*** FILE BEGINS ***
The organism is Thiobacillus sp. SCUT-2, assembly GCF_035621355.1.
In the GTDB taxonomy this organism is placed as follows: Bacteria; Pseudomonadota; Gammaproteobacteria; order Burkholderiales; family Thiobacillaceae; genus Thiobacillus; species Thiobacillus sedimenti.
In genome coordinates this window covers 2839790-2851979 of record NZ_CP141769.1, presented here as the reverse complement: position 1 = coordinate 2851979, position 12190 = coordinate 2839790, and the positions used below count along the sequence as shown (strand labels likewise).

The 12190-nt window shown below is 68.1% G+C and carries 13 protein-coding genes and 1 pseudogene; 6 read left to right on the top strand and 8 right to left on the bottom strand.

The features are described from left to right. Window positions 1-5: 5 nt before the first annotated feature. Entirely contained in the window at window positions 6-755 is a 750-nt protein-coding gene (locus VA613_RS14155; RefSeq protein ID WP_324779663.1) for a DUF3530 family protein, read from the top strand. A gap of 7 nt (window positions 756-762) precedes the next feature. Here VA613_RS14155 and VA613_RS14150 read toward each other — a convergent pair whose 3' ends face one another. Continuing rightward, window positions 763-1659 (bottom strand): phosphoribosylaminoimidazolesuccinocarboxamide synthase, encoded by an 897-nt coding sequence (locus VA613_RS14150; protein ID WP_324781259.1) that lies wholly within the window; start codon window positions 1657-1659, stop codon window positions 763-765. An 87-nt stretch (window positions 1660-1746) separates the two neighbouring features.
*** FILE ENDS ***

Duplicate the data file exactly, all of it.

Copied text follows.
The organism is Thiobacillus sp. SCUT-2, assembly GCF_035621355.1.
In the GTDB taxonomy this organism is placed as follows: Bacteria; Pseudomonadota; Gammaproteobacteria; order Burkholderiales; family Thiobacillaceae; genus Thiobacillus; species Thiobacillus sedimenti.
In genome coordinates this window covers 2839790-2851979 of record NZ_CP141769.1, presented here as the reverse complement: position 1 = coordinate 2851979, position 12190 = coordinate 2839790, and the positions used below count along the sequence as shown (strand labels likewise).

The 12190-nt window shown below is 68.1% G+C and carries 13 protein-coding genes and 1 pseudogene; 6 read left to right on the top strand and 8 right to left on the bottom strand.

The features are described from left to right. Window positions 1-5: 5 nt before the first annotated feature. Entirely contained in the window at window positions 6-755 is a 750-nt protein-coding gene (locus VA613_RS14155; RefSeq protein ID WP_324779663.1) for a DUF3530 family protein, read from the top strand. A gap of 7 nt (window positions 756-762) precedes the next feature. Here VA613_RS14155 and VA613_RS14150 read toward each other — a convergent pair whose 3' ends face one another. Continuing rightward, window positions 763-1659 (bottom strand): phosphoribosylaminoimidazolesuccinocarboxamide synthase, encoded by an 897-nt coding sequence (locus VA613_RS14150; protein ID WP_324781259.1) that lies wholly within the window; start codon window positions 1657-1659, stop codon window positions 763-765. An 87-nt stretch (window positions 1660-1746) separates the two neighbouring features.